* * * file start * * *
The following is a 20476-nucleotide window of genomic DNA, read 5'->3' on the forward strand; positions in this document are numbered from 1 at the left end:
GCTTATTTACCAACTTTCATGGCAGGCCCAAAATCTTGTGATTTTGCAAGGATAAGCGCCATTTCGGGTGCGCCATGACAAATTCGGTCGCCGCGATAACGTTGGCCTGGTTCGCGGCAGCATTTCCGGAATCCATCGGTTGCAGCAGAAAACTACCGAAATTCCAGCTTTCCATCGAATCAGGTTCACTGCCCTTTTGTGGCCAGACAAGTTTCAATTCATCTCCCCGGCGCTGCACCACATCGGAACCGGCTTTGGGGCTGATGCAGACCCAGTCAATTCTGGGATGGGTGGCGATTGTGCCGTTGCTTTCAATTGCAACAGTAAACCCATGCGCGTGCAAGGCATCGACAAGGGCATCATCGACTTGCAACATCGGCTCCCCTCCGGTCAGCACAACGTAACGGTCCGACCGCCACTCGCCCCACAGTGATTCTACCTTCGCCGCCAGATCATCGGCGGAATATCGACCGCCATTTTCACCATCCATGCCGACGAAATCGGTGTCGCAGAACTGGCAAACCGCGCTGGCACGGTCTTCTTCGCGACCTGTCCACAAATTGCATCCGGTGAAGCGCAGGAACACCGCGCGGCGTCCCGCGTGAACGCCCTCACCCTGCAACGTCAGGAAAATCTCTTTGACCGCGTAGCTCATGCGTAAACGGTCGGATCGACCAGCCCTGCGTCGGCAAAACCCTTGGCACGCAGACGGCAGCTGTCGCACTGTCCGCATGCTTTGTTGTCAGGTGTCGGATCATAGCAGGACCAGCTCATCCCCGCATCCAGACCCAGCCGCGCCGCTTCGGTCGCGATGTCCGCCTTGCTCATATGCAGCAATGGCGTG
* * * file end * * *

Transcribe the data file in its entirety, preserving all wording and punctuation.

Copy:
The following is a 20476-nucleotide window of genomic DNA, read 5'->3' on the forward strand; positions in this document are numbered from 1 at the left end:
GCTTATTTACCAACTTTCATGGCAGGCCCAAAATCTTGTGATTTTGCAAGGATAAGCGCCATTTCGGGTGCGCCATGACAAATTCGGTCGCCGCGATAACGTTGGCCTGGTTCGCGGCAGCATTTCCGGAATCCATCGGTTGCAGCAGAAAACTACCGAAATTCCAGCTTTCCATCGAATCAGGTTCACTGCCCTTTTGTGGCCAGACAAGTTTCAATTCATCTCCCCGGCGCTGCACCACATCGGAACCGGCTTTGGGGCTGATGCAGACCCAGTCAATTCTGGGATGGGTGGCGATTGTGCCGTTGCTTTCAATTGCAACAGTAAACCCATGCGCGTGCAAGGCATCGACAAGGGCATCATCGACTTGCAACATCGGCTCCCCTCCGGTCAGCACAACGTAACGGTCCGACCGCCACTCGCCCCACAGTGATTCTACCTTCGCCGCCAGATCATCGGCGGAATATCGACCGCCATTTTCACCATCCATGCCGACGAAATCGGTGTCGCAGAACTGGCAAACCGCGCTGGCACGGTCTTCTTCGCGACCTGTCCACAAATTGCATCCGGTGAAGCGCAGGAACACCGCGCGGCGTCCCGCGTGAACGCCCTCACCCTGCAACGTCAGGAAAATCTCTTTGACCGCGTAGCTCATGCGTAAACGGTCGGATCGACCAGCCCTGCGTCGGCAAAACCCTTGGCACGCAGACGGCAGCTGTCGCACTGTCCGCATGCTTTGTTGTCAGGTGTCGGATCATAGCAGGACCAGCTCATCCCCGCATCCAGACCCAGCCGCGCCGCTTCGGTCGCGATGTCCGCCTTGCTCATATGCAGCAATGGCGTG